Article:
Washington DC (SPX) Apr 5, 2011
An 18-year study of 27,000 individual trees by National Science Foundation (NSF)-funded scientists finds that tree growth and fecundity - the ability to produce viable seeds - are more sensitive to climate change than previously thought.
The results, published Global Change Biology, identify earlier spring warming as one of several factors that affect tree reproduction and growth.
They also show summer drought as an important but overlooked risk factor for tree survival, and that species in four types of trees--pine, elm, beech, and magnolia--are especially vulnerable to climate change.
The findings may help scientists and policymakers better predict which species are vulnerable to climate change and why.
"In a sense, what we've done is an epidemiological study on trees to better understand how and why certain species, or demographics, are sensitive to variation and in what ways," says James Clark of Duke University, lead author of the paper.
To conduct the study, Clark and colleagues measured and recorded the growth, mortality and fecundity of each of the 27,000 trees at least once every three years, ultimately compiling an archive of more than 280,000 tree-years of data.
Using a specially designed bioinformatic analysis, they quantified the effects of climate change on tree species over time.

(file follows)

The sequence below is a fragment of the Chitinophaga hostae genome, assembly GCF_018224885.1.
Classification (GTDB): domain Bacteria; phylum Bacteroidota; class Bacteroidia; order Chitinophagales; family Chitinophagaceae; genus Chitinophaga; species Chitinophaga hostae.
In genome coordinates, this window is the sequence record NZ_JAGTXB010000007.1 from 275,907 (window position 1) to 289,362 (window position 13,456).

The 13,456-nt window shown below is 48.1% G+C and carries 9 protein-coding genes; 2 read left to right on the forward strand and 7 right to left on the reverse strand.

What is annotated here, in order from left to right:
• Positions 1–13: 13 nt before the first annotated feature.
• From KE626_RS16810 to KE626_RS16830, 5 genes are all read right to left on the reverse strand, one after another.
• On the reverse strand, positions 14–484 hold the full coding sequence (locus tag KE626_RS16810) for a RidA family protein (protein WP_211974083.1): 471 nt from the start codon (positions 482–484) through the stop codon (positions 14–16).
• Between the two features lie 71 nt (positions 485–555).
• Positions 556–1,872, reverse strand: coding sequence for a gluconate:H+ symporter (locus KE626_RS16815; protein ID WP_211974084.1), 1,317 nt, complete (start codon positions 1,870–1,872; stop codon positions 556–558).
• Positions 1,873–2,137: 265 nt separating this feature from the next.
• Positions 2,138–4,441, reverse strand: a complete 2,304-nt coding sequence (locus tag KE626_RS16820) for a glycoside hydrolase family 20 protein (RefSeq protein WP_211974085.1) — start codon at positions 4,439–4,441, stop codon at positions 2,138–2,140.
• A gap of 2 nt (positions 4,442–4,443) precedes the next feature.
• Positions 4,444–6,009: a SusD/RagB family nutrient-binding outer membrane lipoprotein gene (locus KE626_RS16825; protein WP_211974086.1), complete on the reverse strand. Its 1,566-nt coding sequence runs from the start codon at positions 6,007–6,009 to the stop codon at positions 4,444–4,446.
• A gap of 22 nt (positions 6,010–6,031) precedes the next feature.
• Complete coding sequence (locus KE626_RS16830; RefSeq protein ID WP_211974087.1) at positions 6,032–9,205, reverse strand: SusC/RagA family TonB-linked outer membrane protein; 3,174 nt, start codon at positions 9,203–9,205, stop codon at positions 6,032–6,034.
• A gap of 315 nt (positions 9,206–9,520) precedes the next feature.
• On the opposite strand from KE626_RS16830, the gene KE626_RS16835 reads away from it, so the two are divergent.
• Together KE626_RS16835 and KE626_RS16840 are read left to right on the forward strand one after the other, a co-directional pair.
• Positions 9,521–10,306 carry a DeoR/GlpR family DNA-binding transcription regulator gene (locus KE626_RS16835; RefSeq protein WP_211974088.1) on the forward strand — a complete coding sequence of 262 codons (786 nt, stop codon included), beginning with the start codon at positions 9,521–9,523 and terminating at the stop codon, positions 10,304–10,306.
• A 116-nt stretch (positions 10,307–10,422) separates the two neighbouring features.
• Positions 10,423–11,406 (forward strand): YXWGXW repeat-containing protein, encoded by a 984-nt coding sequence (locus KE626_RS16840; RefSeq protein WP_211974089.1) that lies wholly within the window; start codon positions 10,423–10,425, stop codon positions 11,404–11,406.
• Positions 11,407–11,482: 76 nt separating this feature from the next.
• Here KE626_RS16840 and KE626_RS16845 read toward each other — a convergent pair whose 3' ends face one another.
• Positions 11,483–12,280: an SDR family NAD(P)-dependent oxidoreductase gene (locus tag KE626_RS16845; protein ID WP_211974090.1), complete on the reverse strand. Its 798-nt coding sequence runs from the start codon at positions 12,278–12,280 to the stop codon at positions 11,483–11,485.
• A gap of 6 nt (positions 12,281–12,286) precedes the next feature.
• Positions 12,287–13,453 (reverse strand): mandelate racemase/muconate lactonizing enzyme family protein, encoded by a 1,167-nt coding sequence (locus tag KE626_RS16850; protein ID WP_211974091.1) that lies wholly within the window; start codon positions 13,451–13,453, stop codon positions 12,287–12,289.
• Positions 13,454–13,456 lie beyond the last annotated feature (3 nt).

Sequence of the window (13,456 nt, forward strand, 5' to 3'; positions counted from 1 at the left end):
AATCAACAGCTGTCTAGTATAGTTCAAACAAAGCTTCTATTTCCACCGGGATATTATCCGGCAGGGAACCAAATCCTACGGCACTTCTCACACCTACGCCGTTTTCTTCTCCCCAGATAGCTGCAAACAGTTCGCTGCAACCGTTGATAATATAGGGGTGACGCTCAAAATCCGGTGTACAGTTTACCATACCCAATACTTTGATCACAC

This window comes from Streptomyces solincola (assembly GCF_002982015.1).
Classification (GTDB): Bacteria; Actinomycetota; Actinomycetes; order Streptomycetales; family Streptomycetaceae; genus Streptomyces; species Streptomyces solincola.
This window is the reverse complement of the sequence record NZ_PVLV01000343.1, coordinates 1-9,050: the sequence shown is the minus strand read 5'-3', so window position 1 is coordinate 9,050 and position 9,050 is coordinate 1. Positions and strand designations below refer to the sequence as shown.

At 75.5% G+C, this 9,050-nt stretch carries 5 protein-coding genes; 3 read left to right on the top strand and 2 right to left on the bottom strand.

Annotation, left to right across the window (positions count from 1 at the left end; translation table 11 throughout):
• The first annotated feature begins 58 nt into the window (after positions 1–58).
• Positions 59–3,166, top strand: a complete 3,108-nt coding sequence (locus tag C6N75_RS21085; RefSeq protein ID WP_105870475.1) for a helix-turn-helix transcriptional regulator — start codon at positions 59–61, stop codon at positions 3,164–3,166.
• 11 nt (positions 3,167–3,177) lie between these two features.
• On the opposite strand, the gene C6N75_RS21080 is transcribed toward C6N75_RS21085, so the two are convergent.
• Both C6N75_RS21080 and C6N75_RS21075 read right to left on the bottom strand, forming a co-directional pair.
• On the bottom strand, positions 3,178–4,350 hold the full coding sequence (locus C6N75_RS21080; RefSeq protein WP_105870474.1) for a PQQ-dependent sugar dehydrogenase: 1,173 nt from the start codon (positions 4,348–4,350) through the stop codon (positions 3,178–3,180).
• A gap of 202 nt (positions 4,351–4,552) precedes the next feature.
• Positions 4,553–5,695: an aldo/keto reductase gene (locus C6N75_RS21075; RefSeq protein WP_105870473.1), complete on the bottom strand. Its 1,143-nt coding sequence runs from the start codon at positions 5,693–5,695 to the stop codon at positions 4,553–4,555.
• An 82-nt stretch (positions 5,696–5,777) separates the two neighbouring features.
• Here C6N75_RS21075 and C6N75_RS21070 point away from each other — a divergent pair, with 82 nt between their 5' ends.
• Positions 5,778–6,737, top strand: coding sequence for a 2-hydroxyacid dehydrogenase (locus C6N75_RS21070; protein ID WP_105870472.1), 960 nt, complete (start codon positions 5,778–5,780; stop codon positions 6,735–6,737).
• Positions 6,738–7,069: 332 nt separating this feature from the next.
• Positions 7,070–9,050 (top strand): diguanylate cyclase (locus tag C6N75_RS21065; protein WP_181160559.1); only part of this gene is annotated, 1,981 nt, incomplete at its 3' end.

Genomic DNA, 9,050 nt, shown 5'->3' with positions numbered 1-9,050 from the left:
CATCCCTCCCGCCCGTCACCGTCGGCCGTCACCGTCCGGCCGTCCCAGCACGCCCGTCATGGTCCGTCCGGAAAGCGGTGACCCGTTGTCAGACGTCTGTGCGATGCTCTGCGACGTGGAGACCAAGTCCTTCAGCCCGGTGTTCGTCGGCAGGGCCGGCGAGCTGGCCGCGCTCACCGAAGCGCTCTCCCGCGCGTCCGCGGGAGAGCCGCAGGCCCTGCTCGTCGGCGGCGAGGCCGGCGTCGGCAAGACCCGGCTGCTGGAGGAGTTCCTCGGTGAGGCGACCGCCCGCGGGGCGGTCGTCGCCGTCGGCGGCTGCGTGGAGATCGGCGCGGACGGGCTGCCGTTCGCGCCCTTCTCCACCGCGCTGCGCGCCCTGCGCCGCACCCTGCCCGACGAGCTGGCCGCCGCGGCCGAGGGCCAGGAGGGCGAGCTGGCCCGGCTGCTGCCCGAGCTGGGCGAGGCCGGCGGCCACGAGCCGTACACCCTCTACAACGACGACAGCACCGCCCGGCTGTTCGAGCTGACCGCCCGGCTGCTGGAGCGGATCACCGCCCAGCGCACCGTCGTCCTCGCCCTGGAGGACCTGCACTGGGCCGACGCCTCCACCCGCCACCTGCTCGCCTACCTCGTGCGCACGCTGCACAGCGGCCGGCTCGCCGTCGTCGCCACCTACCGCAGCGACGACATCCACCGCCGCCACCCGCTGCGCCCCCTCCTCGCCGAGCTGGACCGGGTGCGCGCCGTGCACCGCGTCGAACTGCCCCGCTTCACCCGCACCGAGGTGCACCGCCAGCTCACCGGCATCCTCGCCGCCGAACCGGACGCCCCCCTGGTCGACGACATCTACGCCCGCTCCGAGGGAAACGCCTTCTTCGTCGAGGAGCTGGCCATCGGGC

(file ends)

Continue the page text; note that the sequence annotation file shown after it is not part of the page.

"This work demonstrates the limitations of current modeling approaches to predict which species are vulnerable to climate change and illustrates the importance of incorporating ecological factors such as species competition," says Alan Tessier, program director in NSF's Division of Environmental Biology, which funded the research.
The approach allowed the scientists to calculate the relative importance of various factors, alone and in combination, including the effects of localized variables such as competition with other trees for light, or the impact of summer drought.
"As climate continues to change, we know forests will respond," says Clark.
"The problem is, the models scientists have used to predict forest responses focus almost solely on spatial variation in tree species abundance--their distribution and density over geographic range."
If all trees of a species grew in the same conditions--the same light, moisture, soil and competition for resources--this generalized, species-wide spatial analysis might suffice, Clark says.
Then scientists wouldn't need to worry about demographic variables and risk factors when trying to predict biodiversity losses due to climate change.
"But in the real world, we do," Clark says. "That's where the new concept of climate and resource tracking of demographic rates comes in.
"Trees are much more sensitive to climate variation than can be interpreted from regional climate averages."
The trees studied included 40 species, located in eleven different forest stands in three geographic regions of the Southeast--the southern Appalachians, the Piedmont and the coastal plain.
They were subjected to both natural and experimental variations.
"By quantifying the effects and relative importance of competition [between species] and climate variables," says Clark, "including impacts on fecundity, over both time and space, the model we've developed addresses this need and can be used to guide planning."
Clark's co-authors are Duke University doctoral student David Bell and research associate Lauren Nicholas, and Michelle Hersh, a postdoctoral researcher at Bard College and the Cary Institute of Ecosystem Studies.
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